Unfinished Tales of Númenor and Middle-Earth by J.R.R. Tolkien
This is the first work that showed us how J.R.R. Tolkien’s obsessive perfectionism was a double-edged sword. On the one hand it gave us the wonderfully deep world and implied distances of THE LORD OF THE RINGS; and on the other hand it left us with a jumble of tales in various states of revision and development that had to be compiled by Tolkien’s son Christopher into some form as The Silmarillion… a jumble of tales that, if they had been finished, would have given us a truly staggering body of work.
Just reading the fragment that makes up the entirety of “Of Tuor and his Coming to Gondolin” makes me weep for what might have been. Given the chance to expand even half of the partial tales from The Silmarillion into something equating the full treatment of THE LORD OF THE RINGS would have been a wonder indeed.
Even given the incomplete nature of the works herein, the reader is greatly repaid the effort of reading them even though many tantalizing questions are left unanswered. We get perhaps the only significant view of the land of Númenor in the Second Age; intriguing glimpses into the nature of the Istari, the Woodwoses, and the Palantiri; and expansions on the background of the Third Age and the events that led up to both The Hobbit and THE LORD OF THE RINGS.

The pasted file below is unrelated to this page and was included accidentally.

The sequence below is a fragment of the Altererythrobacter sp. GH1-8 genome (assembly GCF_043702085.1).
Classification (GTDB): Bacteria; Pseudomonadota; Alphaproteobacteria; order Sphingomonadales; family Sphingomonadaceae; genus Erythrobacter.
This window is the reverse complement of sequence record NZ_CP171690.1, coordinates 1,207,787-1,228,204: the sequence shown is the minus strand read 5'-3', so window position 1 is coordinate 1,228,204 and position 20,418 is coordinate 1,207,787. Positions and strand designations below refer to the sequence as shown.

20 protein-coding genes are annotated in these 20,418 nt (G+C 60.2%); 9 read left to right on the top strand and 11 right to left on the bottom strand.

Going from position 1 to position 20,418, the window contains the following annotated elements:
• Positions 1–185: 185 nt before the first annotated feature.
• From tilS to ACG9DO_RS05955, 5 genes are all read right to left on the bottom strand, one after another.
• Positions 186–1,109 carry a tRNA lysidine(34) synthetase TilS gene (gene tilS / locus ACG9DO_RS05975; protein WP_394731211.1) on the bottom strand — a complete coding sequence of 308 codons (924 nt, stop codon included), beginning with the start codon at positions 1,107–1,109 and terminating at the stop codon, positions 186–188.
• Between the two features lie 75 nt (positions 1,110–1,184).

Unfinished Tales of Númenor and Middle-Earth is a really amazing work and an enjoyable read if you’re a die-hard Tolkien fan.
I was a huge fan of Tolkien as a teenager, and re-reading the LOTR a decade or so ago the magic was still there. But I have to say that the Silmarillion left me totally unmoved, then and now. I don’t sense that there really WERE stories comparable to the finished works inherent in these “tales,” rather that they were an incredibly robust version of just the kind of backstory that the best SF&F writers always do (Jack Vance as a particularly fine example). But that doesn’t necessarily mean that these “notes” could or would have ever emerged as completed narratives. Just giving my perspective.